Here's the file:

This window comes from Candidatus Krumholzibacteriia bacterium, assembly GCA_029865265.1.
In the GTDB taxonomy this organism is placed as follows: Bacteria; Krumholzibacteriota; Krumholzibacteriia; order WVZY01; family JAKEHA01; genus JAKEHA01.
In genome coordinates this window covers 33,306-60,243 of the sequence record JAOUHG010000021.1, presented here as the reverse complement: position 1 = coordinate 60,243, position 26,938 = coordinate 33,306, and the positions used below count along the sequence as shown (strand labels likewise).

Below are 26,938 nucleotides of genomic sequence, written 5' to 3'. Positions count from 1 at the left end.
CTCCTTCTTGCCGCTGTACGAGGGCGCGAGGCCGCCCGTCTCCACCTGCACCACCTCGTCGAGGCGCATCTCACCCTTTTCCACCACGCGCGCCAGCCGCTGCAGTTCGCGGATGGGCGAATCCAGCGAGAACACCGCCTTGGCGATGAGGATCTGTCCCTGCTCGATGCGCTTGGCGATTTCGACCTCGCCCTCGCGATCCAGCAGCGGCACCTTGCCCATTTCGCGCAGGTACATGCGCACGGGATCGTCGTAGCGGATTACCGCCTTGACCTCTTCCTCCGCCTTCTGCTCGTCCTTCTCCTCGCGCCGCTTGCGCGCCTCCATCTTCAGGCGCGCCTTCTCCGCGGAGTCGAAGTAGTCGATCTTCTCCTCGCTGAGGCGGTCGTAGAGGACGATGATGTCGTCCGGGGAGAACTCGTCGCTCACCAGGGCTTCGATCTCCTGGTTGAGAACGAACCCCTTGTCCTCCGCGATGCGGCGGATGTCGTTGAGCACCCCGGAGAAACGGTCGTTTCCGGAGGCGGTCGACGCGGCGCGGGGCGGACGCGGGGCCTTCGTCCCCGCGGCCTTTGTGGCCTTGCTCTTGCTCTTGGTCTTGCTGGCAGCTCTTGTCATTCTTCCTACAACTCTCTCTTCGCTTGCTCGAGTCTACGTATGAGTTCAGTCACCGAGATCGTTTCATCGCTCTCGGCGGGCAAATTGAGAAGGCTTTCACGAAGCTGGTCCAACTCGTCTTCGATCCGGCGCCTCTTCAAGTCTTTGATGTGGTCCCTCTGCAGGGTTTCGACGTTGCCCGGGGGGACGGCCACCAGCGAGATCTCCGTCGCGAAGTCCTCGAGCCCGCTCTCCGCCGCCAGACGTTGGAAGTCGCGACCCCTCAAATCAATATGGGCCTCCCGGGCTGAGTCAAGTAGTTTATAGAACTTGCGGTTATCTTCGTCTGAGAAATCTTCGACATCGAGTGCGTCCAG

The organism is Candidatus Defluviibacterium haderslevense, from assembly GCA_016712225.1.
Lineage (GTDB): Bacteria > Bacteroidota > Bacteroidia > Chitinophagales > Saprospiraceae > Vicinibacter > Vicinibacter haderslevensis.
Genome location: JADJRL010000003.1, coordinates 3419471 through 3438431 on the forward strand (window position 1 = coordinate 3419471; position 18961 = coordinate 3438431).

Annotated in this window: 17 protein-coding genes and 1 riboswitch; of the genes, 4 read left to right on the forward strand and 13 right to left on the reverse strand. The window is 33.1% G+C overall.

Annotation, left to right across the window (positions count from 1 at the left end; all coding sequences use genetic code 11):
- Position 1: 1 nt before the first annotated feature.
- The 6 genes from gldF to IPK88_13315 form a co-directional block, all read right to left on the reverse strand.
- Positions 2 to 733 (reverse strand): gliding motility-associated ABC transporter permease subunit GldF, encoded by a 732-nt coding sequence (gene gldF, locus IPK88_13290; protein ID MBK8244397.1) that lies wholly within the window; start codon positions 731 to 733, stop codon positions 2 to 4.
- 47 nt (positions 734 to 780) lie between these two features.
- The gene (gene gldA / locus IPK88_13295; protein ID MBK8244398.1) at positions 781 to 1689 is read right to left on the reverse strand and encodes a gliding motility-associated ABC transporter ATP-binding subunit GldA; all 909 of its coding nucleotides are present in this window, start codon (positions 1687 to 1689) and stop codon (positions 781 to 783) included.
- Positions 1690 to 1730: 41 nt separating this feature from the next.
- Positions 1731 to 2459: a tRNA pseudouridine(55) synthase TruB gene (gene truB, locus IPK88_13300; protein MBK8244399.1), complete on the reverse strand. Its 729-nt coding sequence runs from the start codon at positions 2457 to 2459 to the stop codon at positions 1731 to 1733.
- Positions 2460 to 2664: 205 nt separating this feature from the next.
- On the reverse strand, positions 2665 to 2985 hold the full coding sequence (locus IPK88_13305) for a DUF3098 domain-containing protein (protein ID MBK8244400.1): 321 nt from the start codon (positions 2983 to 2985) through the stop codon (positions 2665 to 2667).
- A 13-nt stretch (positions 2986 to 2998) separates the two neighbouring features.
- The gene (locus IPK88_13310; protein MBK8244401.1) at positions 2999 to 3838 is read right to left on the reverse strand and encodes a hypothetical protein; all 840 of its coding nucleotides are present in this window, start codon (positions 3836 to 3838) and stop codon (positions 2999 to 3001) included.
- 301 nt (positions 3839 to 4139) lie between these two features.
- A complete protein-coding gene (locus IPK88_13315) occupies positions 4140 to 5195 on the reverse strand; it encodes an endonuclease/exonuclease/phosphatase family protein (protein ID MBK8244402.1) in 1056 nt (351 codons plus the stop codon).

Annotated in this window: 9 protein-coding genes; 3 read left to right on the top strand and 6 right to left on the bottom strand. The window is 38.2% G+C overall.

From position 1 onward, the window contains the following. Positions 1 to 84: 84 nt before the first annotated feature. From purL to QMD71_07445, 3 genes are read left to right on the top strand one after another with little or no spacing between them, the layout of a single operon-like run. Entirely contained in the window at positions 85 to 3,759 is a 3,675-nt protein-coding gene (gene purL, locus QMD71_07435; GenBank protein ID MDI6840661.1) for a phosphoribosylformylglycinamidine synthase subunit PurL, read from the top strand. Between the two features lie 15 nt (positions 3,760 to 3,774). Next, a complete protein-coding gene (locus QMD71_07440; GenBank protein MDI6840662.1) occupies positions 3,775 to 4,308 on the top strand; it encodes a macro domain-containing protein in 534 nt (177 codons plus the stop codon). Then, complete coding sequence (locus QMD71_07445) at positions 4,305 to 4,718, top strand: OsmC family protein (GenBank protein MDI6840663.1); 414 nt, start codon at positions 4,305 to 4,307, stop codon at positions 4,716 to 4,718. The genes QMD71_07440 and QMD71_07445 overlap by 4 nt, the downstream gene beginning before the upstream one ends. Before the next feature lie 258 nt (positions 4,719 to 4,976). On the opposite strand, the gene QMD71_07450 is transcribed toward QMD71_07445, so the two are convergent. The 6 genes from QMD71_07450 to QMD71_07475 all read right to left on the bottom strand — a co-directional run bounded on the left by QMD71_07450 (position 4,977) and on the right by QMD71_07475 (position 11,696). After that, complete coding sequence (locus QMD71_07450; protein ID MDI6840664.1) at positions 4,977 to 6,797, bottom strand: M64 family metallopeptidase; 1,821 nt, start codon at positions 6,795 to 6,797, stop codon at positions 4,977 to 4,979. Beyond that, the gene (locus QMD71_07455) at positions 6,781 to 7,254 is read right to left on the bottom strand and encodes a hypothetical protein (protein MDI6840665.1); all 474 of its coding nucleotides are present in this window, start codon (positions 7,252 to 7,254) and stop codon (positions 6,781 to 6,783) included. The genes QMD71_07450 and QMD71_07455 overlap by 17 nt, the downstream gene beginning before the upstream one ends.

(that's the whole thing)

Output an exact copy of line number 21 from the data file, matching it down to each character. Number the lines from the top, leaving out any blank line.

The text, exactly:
- The gene (locus IPK88_13310; protein MBK8244401.1) at positions 2999 to 3838 is read right to left on the reverse strand and encodes a hypothetical protein; all 840 of its coding nucleotides are present in this window, start codon (positions 3836 to 3838) and stop codon (positions 2999 to 3001) included.